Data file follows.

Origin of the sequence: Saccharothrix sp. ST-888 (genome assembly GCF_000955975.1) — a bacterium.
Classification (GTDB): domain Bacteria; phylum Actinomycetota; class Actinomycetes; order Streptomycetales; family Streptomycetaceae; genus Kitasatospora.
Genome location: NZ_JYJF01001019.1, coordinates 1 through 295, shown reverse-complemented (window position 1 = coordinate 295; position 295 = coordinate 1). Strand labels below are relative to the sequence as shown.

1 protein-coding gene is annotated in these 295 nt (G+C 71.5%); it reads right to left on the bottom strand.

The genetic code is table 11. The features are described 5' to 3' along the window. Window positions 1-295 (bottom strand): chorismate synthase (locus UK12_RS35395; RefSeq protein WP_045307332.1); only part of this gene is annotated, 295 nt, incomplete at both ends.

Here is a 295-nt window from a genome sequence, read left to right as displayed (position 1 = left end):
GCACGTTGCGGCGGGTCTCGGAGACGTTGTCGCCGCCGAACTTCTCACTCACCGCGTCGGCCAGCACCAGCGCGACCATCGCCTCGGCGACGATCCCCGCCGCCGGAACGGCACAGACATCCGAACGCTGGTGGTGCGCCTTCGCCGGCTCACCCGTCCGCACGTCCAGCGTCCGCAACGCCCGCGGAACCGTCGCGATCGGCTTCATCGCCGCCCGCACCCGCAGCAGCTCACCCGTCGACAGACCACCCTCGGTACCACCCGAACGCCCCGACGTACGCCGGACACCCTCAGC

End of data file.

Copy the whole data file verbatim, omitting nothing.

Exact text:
Origin of the sequence: Saccharothrix sp. ST-888 (genome assembly GCF_000955975.1) — a bacterium.
Classification (GTDB): domain Bacteria; phylum Actinomycetota; class Actinomycetes; order Streptomycetales; family Streptomycetaceae; genus Kitasatospora.
Genome location: NZ_JYJF01001019.1, coordinates 1 through 295, shown reverse-complemented (window position 1 = coordinate 295; position 295 = coordinate 1). Strand labels below are relative to the sequence as shown.

1 protein-coding gene is annotated in these 295 nt (G+C 71.5%); it reads right to left on the bottom strand.

The genetic code is table 11. The features are described 5' to 3' along the window. Window positions 1-295 (bottom strand): chorismate synthase (locus UK12_RS35395; RefSeq protein WP_045307332.1); only part of this gene is annotated, 295 nt, incomplete at both ends.

Here is a 295-nt window from a genome sequence, read left to right as displayed (position 1 = left end):
GCACGTTGCGGCGGGTCTCGGAGACGTTGTCGCCGCCGAACTTCTCACTCACCGCGTCGGCCAGCACCAGCGCGACCATCGCCTCGGCGACGATCCCCGCCGCCGGAACGGCACAGACATCCGAACGCTGGTGGTGCGCCTTCGCCGGCTCACCCGTCCGCACGTCCAGCGTCCGCAACGCCCGCGGAACCGTCGCGATCGGCTTCATCGCCGCCCGCACCCGCAGCAGCTCACCCGTCGACAGACCACCCTCGGTACCACCCGAACGCCCCGACGTACGCCGGACACCCTCAGC